Somewhere, deep in our universe, astronomers have focused the James-Webb Space Telescope on an astonishing galaxy. However, a very small galaxy produces stars at an insane rate.
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Studying distant galaxies is an astronomer’s dream. A long unattainable dream. But it is gradually becoming a reality now. Especially thanks to the sensitivity of the James-Webb Space Telescope (JWST). She allowed it University of Minnesota researchers (United States) to see a galaxy more than 13 billion light-years from Earth. Unlike other constellations.
“We have never seen the universe when it was so young [tel qu’il était, donc, il y a 13 milliards d’années, alors qu’il n’avait qu’environ 500 millions d’années, ndlr] With this level of detail”Patrick Kelly, a professor in the College of Science and Engineering, says: University of Minnesota press release. In this case, thanks to JWST, which is 10 times more sensitive than the Hubble Space Telescope, and it provides access to different wavelengths in the infrared. But thanks to a gravitational lensing effect, it makes the galaxy in question appear 20 times brighter than it would otherwise.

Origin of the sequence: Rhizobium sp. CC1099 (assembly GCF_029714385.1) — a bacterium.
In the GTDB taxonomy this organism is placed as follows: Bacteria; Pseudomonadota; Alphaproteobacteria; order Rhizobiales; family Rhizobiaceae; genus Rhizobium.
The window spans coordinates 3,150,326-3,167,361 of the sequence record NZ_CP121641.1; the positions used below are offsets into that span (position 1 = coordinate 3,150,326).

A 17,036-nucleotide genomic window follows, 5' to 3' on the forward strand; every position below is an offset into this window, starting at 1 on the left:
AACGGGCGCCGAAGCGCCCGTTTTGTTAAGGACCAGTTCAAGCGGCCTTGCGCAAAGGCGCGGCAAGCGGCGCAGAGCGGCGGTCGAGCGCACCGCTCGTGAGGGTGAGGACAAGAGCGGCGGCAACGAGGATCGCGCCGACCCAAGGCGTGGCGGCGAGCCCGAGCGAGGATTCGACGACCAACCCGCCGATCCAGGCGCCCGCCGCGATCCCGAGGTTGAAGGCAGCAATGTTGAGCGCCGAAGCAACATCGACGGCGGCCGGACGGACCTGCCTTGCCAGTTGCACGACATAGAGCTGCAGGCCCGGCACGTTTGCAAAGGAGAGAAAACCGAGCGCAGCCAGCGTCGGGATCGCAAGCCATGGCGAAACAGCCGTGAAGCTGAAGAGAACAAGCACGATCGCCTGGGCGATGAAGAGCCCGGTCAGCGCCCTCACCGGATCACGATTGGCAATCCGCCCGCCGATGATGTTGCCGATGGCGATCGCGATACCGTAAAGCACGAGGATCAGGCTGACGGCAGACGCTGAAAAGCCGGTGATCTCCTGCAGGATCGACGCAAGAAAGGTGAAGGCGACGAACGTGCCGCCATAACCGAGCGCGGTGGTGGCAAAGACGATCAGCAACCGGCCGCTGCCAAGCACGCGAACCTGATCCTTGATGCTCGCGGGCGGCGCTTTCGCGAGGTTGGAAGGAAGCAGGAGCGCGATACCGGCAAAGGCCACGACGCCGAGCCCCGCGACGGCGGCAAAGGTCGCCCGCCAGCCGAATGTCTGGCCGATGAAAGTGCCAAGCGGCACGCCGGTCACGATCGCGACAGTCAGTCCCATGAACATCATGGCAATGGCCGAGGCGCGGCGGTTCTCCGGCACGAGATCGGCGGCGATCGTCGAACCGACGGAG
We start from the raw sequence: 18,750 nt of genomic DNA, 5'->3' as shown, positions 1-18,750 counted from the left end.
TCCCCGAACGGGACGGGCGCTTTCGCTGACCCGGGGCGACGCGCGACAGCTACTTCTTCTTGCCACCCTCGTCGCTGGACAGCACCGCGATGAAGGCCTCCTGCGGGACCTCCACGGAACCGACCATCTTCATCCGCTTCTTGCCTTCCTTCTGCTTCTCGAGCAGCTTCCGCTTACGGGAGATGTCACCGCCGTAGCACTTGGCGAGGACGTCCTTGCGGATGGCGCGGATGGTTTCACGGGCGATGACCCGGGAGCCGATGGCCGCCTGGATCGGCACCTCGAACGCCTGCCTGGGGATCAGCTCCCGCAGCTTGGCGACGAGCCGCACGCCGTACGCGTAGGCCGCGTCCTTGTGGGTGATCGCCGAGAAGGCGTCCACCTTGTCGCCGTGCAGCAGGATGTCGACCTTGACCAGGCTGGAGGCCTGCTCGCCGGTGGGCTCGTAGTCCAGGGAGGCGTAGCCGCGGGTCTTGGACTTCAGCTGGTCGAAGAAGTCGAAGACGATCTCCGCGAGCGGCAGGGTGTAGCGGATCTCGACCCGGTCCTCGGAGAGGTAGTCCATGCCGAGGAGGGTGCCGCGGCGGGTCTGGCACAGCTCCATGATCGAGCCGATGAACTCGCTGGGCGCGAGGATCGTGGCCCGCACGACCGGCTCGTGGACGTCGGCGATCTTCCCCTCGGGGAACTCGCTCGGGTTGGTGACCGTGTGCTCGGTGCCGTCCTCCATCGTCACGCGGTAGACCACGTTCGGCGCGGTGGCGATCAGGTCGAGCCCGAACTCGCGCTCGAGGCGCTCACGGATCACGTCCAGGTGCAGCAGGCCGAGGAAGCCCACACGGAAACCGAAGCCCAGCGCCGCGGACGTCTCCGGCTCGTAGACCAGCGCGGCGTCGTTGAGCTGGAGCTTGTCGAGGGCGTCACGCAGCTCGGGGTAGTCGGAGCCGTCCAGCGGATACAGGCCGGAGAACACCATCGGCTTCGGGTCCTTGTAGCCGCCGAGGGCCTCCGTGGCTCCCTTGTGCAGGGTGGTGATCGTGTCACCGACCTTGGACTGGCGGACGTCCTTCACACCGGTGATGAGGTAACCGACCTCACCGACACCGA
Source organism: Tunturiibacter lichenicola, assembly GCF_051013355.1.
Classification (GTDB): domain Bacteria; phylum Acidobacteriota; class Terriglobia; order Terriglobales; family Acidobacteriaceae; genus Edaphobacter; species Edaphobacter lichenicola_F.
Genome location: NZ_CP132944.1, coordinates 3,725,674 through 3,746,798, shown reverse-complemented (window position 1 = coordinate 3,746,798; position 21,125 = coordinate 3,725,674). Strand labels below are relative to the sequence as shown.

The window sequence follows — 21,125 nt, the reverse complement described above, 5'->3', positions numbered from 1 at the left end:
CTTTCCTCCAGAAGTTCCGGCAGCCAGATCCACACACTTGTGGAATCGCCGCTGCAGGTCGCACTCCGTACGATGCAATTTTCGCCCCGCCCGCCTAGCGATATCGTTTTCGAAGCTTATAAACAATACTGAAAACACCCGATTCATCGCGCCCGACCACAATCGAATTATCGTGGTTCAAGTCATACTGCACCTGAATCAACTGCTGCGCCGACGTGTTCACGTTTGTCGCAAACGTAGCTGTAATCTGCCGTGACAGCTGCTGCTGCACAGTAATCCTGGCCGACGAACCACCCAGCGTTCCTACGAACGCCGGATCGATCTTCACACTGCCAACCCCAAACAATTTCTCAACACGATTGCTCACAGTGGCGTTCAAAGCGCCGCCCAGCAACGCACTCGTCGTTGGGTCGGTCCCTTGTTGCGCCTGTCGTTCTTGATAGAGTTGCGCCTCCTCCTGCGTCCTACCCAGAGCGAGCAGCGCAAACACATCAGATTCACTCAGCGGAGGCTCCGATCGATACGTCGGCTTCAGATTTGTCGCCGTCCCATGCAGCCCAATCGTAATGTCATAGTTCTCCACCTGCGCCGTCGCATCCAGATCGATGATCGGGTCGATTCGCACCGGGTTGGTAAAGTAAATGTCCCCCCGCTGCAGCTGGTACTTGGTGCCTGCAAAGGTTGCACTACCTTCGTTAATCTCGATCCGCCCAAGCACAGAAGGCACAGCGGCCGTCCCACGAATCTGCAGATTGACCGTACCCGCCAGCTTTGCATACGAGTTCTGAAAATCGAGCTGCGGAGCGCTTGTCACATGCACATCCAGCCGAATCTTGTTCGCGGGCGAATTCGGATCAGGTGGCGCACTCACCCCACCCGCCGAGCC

From past eras to present day
Spectroscopic studies have allowed astronomers to determine that this galaxy is the smallest ever observed. It is only one millionth the size of our Milky Way. But researchers say the galaxy is producing stars at a very high rate. It’s a surprise.
“The galaxies in the early universe were very different from what we see in the nearby universe today.Haley Williams, the paper’s first author, recalled. The discovery could help us learn more about the characteristics of these early galaxies. To explain how they differ from our neighboring galaxies and how earlier galaxies formed.